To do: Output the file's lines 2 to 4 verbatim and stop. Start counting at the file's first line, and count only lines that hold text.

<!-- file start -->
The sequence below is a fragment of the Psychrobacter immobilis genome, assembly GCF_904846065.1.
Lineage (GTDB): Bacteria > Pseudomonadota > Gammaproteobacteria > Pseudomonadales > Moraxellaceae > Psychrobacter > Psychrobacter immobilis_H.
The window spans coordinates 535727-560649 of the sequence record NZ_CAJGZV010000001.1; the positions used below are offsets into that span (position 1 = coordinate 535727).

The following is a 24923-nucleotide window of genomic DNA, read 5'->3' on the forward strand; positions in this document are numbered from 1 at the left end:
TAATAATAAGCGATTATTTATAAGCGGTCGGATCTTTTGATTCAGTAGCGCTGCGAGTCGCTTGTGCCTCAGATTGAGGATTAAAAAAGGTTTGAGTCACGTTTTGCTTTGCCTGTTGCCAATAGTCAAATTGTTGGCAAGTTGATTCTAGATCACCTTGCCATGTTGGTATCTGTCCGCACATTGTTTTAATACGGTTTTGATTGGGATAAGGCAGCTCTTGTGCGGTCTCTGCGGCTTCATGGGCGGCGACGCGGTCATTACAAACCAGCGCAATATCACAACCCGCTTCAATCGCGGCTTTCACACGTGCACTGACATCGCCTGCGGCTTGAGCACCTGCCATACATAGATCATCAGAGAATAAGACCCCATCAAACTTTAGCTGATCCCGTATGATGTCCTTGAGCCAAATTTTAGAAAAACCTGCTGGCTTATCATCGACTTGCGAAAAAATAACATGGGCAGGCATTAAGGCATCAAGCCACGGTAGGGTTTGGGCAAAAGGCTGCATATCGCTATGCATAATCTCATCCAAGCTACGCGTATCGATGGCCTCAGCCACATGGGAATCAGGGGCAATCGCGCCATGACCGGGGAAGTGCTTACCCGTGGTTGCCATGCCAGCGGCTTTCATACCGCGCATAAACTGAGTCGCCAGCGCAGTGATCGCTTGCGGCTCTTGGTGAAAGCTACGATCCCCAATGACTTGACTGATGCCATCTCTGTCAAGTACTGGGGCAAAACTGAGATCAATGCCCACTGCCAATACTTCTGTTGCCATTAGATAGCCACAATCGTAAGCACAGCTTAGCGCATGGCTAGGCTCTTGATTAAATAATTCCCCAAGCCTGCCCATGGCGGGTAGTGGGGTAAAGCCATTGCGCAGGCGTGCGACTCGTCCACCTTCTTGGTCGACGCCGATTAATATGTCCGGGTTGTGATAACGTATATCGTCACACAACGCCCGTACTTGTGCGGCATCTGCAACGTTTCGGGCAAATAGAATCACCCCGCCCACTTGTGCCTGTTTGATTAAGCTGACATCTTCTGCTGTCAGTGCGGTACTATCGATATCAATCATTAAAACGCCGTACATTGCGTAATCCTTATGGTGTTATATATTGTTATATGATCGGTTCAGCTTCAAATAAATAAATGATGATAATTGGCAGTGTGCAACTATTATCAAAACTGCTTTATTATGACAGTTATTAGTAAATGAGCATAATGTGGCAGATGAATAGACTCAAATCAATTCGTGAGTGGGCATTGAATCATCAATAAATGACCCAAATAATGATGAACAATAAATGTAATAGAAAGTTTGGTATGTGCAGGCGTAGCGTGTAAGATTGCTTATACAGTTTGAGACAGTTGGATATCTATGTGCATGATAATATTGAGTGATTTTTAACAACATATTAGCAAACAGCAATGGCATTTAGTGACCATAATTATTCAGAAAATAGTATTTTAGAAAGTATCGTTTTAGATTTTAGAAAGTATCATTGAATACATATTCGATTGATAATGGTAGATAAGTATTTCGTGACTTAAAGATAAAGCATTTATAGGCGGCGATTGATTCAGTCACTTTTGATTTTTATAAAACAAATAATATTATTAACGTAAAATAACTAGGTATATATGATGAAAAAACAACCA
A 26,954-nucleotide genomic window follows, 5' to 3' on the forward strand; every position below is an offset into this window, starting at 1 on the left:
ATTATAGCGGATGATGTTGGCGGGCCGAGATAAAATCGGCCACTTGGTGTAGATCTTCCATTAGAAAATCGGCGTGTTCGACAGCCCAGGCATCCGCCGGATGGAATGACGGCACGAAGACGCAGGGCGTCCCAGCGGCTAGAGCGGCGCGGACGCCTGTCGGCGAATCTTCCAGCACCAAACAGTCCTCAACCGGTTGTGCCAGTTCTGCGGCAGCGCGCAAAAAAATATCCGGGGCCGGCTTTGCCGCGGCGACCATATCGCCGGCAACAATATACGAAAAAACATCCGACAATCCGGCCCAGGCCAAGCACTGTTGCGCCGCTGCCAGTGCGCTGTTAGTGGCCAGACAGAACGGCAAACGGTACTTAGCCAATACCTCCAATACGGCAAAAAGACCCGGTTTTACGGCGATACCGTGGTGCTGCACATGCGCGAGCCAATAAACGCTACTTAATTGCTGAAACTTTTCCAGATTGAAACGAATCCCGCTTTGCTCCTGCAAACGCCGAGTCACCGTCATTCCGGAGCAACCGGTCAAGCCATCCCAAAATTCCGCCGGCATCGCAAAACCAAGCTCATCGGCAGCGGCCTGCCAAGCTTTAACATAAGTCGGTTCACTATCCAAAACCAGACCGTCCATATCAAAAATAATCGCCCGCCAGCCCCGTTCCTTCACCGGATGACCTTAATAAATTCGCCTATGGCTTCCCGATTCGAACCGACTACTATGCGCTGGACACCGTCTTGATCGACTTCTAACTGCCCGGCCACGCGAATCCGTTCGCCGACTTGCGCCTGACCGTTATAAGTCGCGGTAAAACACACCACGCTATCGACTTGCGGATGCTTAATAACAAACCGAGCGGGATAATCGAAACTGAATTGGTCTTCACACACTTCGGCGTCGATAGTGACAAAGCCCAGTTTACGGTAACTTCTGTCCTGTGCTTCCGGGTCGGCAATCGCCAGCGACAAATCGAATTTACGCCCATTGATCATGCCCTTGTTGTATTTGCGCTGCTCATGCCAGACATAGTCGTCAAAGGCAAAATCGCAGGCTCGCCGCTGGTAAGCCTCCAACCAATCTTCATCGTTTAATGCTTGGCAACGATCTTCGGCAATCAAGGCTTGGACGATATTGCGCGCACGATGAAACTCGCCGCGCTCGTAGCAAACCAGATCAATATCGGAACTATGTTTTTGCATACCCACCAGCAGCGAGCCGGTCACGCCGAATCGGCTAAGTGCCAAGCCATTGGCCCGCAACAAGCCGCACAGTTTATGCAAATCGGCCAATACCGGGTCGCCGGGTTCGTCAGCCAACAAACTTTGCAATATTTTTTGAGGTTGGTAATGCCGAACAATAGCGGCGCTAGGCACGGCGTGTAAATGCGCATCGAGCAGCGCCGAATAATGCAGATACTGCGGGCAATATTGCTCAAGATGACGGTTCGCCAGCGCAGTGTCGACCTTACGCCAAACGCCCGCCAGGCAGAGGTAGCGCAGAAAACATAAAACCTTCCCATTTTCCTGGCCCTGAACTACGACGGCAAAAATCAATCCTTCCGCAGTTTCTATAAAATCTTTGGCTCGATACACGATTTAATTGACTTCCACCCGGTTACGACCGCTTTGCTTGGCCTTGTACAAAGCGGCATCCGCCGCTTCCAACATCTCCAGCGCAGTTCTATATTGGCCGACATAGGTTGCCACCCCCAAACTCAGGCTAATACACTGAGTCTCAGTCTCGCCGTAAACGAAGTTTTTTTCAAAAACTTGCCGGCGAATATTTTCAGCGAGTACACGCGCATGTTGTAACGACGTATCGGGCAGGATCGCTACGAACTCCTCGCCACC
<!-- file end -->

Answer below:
Lineage (GTDB): Bacteria > Pseudomonadota > Gammaproteobacteria > Pseudomonadales > Moraxellaceae > Psychrobacter > Psychrobacter immobilis_H.
The window spans coordinates 535727-560649 of the sequence record NZ_CAJGZV010000001.1; the positions used below are offsets into that span (position 1 = coordinate 535727).

The following is a 24923-nucleotide window of genomic DNA, read 5'->3' on the forward strand; positions in this document are numbered from 1 at the left end: